Helicopter dropping supplies to USNS Comfort

USNS Comfort receiving vertical replenishment, courtesy of United States Navy Archives. Photograph by Thomas Balfour.


When the American hospital ship, USNS Comfort set sail for the Persian Gulf, the crew included Michael Wilson, an Australian anaesthetist.

This war carried a real threat of chemical and biological weapons. Soldiers took oral pyridostigmine, and US and British troops were issued self-injectors of atropine and pralidoxime in case of exposure.

Some patients self-administered unnecessarily, mistaking symptoms of heat-stroke for nerve agent attack.

Soldiers who self-injected presented with an array of problems and the drugs interact with muscle relaxants, causing problems for anaesthetists.

Anaesthesia was planned for rapid recovery in case of evacuation. However, regional anaesthesia wasn’t common, although spinals were sometimes administered. Ketamine was available but not widely used and general anaesthesia was usually administered.

During Desert Shield, the ship received a string of patients due to accidents and casualties from the desert. During the later Desert Storm, the ship was closed down in the gulf, engulfed by toxic pollution from burning oil wells.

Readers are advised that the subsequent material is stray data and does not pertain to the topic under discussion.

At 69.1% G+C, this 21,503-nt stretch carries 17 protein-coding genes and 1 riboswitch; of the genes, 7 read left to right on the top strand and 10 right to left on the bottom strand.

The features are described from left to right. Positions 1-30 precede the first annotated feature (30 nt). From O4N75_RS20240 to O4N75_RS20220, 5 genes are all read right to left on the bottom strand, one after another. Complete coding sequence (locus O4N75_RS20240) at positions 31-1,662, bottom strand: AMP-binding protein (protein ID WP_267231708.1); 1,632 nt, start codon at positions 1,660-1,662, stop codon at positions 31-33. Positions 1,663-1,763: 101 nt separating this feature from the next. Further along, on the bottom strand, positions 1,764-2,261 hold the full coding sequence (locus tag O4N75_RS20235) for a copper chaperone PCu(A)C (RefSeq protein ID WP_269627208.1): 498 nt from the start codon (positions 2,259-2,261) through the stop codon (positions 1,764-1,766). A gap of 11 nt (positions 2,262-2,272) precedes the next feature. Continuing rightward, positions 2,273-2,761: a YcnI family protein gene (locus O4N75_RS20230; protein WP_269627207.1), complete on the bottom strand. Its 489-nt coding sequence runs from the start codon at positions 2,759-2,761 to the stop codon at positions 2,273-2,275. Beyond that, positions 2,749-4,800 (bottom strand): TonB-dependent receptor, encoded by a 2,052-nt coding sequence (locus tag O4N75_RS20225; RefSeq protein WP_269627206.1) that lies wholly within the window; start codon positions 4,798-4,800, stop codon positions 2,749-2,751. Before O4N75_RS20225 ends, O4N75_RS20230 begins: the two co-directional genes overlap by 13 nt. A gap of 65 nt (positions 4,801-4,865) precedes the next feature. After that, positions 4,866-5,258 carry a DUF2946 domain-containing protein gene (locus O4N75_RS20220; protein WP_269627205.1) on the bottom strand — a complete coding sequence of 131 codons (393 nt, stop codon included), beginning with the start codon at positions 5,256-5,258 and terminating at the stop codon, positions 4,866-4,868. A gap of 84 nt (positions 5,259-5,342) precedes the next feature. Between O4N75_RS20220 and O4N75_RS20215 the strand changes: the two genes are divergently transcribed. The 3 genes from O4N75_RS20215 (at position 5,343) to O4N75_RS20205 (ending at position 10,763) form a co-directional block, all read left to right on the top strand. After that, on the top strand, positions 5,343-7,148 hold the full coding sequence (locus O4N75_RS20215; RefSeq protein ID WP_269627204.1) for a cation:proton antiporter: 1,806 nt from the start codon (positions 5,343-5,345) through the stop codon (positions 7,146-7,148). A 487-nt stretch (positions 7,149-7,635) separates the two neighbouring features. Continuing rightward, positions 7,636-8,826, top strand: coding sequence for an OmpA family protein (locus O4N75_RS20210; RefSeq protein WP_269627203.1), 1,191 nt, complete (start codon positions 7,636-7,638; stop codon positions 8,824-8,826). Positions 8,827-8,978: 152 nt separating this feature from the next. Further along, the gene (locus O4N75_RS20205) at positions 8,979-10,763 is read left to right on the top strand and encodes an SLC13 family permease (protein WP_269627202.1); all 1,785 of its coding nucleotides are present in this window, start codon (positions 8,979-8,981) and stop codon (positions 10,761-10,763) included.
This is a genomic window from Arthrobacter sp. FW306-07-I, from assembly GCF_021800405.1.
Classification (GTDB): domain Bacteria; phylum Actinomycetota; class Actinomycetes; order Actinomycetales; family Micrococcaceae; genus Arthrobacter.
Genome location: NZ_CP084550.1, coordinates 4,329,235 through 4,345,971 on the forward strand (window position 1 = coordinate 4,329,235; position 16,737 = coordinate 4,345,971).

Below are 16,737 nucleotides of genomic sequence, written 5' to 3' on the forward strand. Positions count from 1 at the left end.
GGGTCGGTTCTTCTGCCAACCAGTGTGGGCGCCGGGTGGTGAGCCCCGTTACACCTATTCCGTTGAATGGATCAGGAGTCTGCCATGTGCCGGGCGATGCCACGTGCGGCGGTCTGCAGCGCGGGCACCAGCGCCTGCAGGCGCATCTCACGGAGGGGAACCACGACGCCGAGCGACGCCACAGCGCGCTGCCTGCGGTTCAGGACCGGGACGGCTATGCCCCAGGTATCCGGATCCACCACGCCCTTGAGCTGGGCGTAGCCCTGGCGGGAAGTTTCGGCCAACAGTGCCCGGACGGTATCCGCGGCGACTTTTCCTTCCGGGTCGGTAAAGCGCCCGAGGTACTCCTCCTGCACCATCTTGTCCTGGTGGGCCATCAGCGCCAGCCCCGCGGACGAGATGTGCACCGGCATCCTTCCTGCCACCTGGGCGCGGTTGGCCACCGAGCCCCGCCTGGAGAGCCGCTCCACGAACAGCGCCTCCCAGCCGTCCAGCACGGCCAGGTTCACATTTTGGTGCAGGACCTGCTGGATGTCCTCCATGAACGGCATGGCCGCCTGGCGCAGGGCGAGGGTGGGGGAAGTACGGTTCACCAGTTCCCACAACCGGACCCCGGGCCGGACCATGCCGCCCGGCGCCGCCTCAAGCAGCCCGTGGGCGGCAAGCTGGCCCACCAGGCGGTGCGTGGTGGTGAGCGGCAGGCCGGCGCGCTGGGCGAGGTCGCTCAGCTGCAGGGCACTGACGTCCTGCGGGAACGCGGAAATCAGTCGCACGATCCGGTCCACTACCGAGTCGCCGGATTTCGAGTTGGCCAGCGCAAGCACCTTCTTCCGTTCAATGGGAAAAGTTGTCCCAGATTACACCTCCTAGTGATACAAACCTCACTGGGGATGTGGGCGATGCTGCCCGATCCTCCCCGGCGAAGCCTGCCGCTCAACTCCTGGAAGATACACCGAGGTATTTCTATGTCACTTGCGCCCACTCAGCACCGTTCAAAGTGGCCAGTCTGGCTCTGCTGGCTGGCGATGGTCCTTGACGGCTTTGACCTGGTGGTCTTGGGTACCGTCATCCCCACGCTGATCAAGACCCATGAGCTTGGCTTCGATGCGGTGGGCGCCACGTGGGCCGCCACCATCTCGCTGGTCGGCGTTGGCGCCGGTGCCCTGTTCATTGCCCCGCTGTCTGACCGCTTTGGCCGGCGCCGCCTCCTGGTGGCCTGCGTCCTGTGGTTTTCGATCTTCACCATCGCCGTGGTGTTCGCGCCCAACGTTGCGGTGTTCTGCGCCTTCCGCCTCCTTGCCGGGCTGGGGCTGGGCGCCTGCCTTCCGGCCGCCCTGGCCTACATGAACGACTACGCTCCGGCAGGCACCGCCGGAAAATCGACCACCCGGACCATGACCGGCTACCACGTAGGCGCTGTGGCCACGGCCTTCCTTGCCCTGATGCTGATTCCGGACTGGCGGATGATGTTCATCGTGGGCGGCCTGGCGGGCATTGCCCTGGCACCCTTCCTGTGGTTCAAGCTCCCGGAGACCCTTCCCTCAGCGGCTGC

Medicine packet
Oil wells burning

Pyridostigmine Bromide, courtesy of Pascal Vermeersch

Oil wells outside Kuwait City, courtesy of US Department of Defense, Photograph by Tech. Sgt. David McLeod


Black smoke pours from burning oil at an offshore oil terminal near Kuwait City
Meritorious unit citation

Black smoke pours from burning oil at an offshore oil terminal near Kuwait City destroyed during Operation Desert Storm, 05/22/1992, US National Archives


Meritorious Unit Citation Commemorative Medal, courtesy of Australian Government Department of Defence




Brian Pezzutti was part of an Australian team assembled at short notice to replace those coming home. He was the only doctor on the team and the only person deployed as an anaesthetist.

The workload included Allied military, local military and police, prisoners of war, and occasionally local civilians.

“My deployment to the Middle East was to serve with the US Air Force at the Level 3 Hospital at Balad Air Base in northern Iraq. This facility was the largest during the second Gulf War and through which all casualties from the Middle East were flown to the US via Germany.”


The seriously wounded usually arrived en masse. There were two theatres, each with two tables. Often, all four tables worked simultaneously.

Teams of volunteers from across the base cleaned and fed patients, and maintained the hospital.  They also provided fresh whole blood when supplies ran low.

The team was awarded a Meritorious Unit Citation.